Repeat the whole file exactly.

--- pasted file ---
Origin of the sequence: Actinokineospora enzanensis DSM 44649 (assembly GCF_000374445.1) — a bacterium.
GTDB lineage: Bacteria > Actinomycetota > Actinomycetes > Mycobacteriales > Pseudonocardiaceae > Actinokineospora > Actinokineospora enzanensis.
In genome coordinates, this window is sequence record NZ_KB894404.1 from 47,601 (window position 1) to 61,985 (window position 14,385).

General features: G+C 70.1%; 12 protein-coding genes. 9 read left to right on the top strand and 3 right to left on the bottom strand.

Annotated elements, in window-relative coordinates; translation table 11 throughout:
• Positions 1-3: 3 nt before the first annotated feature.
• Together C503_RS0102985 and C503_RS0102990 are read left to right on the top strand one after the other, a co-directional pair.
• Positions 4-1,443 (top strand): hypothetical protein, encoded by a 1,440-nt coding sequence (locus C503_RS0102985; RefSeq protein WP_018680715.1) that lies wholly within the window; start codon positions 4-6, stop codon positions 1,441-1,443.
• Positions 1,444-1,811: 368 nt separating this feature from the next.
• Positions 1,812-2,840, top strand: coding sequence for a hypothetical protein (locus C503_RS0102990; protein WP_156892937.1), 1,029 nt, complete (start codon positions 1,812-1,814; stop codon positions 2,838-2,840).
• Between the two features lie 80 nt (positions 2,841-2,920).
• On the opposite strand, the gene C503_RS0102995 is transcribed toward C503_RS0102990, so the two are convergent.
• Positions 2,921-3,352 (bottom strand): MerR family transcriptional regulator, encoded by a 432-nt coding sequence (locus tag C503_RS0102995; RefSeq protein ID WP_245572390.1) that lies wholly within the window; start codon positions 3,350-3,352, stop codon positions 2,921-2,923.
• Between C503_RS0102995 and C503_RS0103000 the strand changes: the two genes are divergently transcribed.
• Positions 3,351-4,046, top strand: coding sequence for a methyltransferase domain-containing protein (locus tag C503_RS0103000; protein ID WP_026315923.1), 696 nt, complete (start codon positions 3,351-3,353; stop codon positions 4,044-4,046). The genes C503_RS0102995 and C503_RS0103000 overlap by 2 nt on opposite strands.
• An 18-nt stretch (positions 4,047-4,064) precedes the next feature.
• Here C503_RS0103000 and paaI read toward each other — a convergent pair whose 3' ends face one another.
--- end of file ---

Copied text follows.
Origin of the sequence: Actinokineospora enzanensis DSM 44649 (assembly GCF_000374445.1) — a bacterium.
GTDB lineage: Bacteria > Actinomycetota > Actinomycetes > Mycobacteriales > Pseudonocardiaceae > Actinokineospora > Actinokineospora enzanensis.
In genome coordinates, this window is sequence record NZ_KB894404.1 from 47,601 (window position 1) to 61,985 (window position 14,385).

General features: G+C 70.1%; 12 protein-coding genes. 9 read left to right on the top strand and 3 right to left on the bottom strand.

Annotated elements, in window-relative coordinates; translation table 11 throughout:
• Positions 1-3: 3 nt before the first annotated feature.
• Together C503_RS0102985 and C503_RS0102990 are read left to right on the top strand one after the other, a co-directional pair.
• Positions 4-1,443 (top strand): hypothetical protein, encoded by a 1,440-nt coding sequence (locus C503_RS0102985; RefSeq protein WP_018680715.1) that lies wholly within the window; start codon positions 4-6, stop codon positions 1,441-1,443.
• Positions 1,444-1,811: 368 nt separating this feature from the next.
• Positions 1,812-2,840, top strand: coding sequence for a hypothetical protein (locus C503_RS0102990; protein WP_156892937.1), 1,029 nt, complete (start codon positions 1,812-1,814; stop codon positions 2,838-2,840).
• Between the two features lie 80 nt (positions 2,841-2,920).
• On the opposite strand, the gene C503_RS0102995 is transcribed toward C503_RS0102990, so the two are convergent.
• Positions 2,921-3,352 (bottom strand): MerR family transcriptional regulator, encoded by a 432-nt coding sequence (locus tag C503_RS0102995; RefSeq protein ID WP_245572390.1) that lies wholly within the window; start codon positions 3,350-3,352, stop codon positions 2,921-2,923.
• Between C503_RS0102995 and C503_RS0103000 the strand changes: the two genes are divergently transcribed.
• Positions 3,351-4,046, top strand: coding sequence for a methyltransferase domain-containing protein (locus tag C503_RS0103000; protein ID WP_026315923.1), 696 nt, complete (start codon positions 3,351-3,353; stop codon positions 4,044-4,046). The genes C503_RS0102995 and C503_RS0103000 overlap by 2 nt on opposite strands.
• An 18-nt stretch (positions 4,047-4,064) precedes the next feature.
• Here C503_RS0103000 and paaI read toward each other — a convergent pair whose 3' ends face one another.